To get things started, I have written an article and a fairly interesting (I think so!) example web app. Here is the relevant link:
The article gives some good introductory-level info on using the XMLHttpRequest object and explains a few bits of the sample web app.
The sample web app shows six different usages of the object, including dynamic sorting of a table, dynamic updating of a <select> element, dynamic loading of a <textarea> and an RSS feed parser (two versions in fact!).
Here are some diagrams to help you conceptualize how AJAX works:
Thanks to Jesse James Garrett at Adaptive Path for these pics (http://www.adaptivepath.com/publications/essays/archives/000385.php)
It is important to note that AJAX is not a specific technology implementation, it is an approach, a technique, a way of looking at things. While it is true that the use of !XMLHttpRequest sending and receiving XML is the generally accepted way to do AJAX-like things, it is not the only way. While the above diagrams are accurate, they do not reflect this. No one should be under the impression that you have to deal in XML or that you have to use the XMLHttpRequest object at all, contrary to the meaning of the AJAX moniker :) (one could argue it isn't called AJAX at that point, but that is a debate for another day!)
In the end, an AJAX request is no different from any other HTTP request. Keeping this in mind, it is easy to see that virtually any AJAX library will work just fine with Struts (with some exceptions of course, and perhaps a few caveats here and there). The real difference is in what gets submitted with that request. It may just be a collection of request parameters, in which case you would literally write your Struts code the same as always, that code doesn't know the difference. It may be XML in the POST body. It may be JSON, which looks something like this:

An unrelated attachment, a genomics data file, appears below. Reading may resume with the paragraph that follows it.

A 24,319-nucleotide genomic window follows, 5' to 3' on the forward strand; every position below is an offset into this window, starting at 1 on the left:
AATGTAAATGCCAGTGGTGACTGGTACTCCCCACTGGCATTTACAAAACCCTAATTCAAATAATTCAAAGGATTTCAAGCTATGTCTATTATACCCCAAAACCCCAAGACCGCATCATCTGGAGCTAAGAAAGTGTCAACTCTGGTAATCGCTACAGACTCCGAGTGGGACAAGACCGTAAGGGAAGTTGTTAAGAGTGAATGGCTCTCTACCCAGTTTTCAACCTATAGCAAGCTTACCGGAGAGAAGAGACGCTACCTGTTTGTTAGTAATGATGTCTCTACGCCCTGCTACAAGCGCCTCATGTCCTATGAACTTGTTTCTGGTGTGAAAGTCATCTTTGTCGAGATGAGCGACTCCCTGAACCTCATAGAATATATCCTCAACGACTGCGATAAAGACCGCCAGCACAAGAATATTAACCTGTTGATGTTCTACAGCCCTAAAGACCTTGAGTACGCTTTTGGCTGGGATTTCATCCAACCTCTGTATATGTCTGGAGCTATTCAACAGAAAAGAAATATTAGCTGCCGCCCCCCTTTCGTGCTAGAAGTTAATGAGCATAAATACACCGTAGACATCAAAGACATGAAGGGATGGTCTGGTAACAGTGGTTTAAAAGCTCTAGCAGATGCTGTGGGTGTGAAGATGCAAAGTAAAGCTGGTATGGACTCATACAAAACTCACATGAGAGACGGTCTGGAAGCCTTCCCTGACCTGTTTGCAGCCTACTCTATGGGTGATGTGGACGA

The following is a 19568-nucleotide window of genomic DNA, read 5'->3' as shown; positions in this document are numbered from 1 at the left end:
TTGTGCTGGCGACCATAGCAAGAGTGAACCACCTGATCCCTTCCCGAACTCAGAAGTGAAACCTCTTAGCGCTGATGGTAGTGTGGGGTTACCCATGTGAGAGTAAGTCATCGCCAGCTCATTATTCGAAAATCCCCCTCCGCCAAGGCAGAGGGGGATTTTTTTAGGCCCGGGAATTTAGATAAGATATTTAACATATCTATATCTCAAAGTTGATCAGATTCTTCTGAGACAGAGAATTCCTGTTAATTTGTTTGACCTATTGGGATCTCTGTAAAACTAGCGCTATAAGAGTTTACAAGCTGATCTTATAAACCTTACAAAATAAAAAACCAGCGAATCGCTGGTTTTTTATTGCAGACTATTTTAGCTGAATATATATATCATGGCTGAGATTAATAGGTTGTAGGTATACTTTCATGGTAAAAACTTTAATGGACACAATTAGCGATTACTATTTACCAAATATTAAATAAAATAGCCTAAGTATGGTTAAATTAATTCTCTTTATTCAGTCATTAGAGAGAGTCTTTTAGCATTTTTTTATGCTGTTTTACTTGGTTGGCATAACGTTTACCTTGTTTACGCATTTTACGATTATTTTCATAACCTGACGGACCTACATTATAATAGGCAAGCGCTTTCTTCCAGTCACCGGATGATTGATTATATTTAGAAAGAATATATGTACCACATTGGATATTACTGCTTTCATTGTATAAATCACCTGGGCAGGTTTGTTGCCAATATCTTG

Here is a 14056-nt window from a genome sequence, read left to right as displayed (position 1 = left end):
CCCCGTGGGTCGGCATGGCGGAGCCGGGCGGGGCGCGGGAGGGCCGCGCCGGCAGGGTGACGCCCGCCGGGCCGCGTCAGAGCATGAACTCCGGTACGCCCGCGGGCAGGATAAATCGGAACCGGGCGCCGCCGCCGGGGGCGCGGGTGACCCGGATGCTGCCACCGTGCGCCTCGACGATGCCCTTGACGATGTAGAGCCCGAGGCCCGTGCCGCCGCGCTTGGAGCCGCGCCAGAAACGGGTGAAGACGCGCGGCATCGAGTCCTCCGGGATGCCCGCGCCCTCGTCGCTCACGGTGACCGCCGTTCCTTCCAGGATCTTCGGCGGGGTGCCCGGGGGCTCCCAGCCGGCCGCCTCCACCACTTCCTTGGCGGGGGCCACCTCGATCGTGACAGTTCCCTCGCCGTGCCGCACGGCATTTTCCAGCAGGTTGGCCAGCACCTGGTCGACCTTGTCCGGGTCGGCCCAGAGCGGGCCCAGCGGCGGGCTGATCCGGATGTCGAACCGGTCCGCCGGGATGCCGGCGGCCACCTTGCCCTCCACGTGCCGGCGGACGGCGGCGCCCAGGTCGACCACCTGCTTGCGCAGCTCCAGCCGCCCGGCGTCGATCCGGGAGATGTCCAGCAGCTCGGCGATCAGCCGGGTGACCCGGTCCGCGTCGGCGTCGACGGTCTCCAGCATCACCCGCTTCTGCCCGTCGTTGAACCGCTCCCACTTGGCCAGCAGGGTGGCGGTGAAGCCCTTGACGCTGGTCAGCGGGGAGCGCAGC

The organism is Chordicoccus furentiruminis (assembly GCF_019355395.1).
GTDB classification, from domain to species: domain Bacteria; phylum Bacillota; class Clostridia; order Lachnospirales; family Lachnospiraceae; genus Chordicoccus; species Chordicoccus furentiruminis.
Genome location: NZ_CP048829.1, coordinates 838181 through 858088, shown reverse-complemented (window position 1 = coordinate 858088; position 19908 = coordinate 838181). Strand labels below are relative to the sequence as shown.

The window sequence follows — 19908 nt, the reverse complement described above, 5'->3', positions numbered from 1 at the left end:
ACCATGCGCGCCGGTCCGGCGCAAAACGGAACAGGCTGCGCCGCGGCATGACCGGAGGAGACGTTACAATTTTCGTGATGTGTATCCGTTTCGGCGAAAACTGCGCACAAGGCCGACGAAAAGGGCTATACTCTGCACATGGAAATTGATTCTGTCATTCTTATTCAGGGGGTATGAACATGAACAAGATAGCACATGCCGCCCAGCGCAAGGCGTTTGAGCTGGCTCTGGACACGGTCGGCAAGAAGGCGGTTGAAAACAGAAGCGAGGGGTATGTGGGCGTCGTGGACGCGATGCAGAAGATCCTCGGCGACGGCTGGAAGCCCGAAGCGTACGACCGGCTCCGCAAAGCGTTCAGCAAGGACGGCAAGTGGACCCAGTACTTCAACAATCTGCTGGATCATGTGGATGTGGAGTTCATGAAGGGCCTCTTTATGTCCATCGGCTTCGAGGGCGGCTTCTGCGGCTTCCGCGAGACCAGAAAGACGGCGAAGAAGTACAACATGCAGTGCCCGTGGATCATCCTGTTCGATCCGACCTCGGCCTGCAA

This is fairly trivial to parse on the server-side, and is even easier on the client:
This simplicity, especially on the client-side (where parsing XML can be a bit expensive) is becoming quite popular. For more information on JSON, including a number of Java classes to help both parsing and creating JSON easily, see http://www.json.org
However, the key point is that if its XML, JSON, or some other format you create, then you will of course have to parse it on the server and do something with it, which means you won't be able to use all of Struts capabilities, i.e., form auto-population, validation, etc.
There are literally hundreds of AJAX libraries out there now that cover all sorts of things, whether it is an abstraction layer on top of XMLHttpRequest (and possibly other implementations underneath that), AJAX-enabled widgets, and so on. All of them will work with Struts (there might be some caveats for some of them). Here are just a few of perhaps the most popular, and some info on them:
- Java Web Parts (http://javawebparts.sourceforge.net)
- Prototype (http://prototype.conio.net)
- Dojo (http://dojotoolkit.org)
- Scriptaculous (http://script.aculo.us)
Note that this is different than the AjaxParts Taglib mentioned above (even though APT used to be called AjaxTags as noted). This AjaxTags is another taglib that provides more along the lines of AJAX widgets. It allows you to easily do many of the most common AJAX kinds of things through just the custom tags. Please do be aware that while it sounds similar, the focus of AjaxTags and APT are really quite different, so be sure to evaluate both if you are looking for a taglib-based solution.
- There is also a blog entry dealing with an Ajax/Struts approach here: http://www.researchkitchen.co.uk/blog/archives/60
- A full-blown application to explorer: A Struts-based chat application using AJAX (http://struts.sourceforge.net/ajaxchat/index.html) This application uses "naked" AJAX, i.e., no library, and demonstrates a number of different ways you can interact with Struts via AJAX.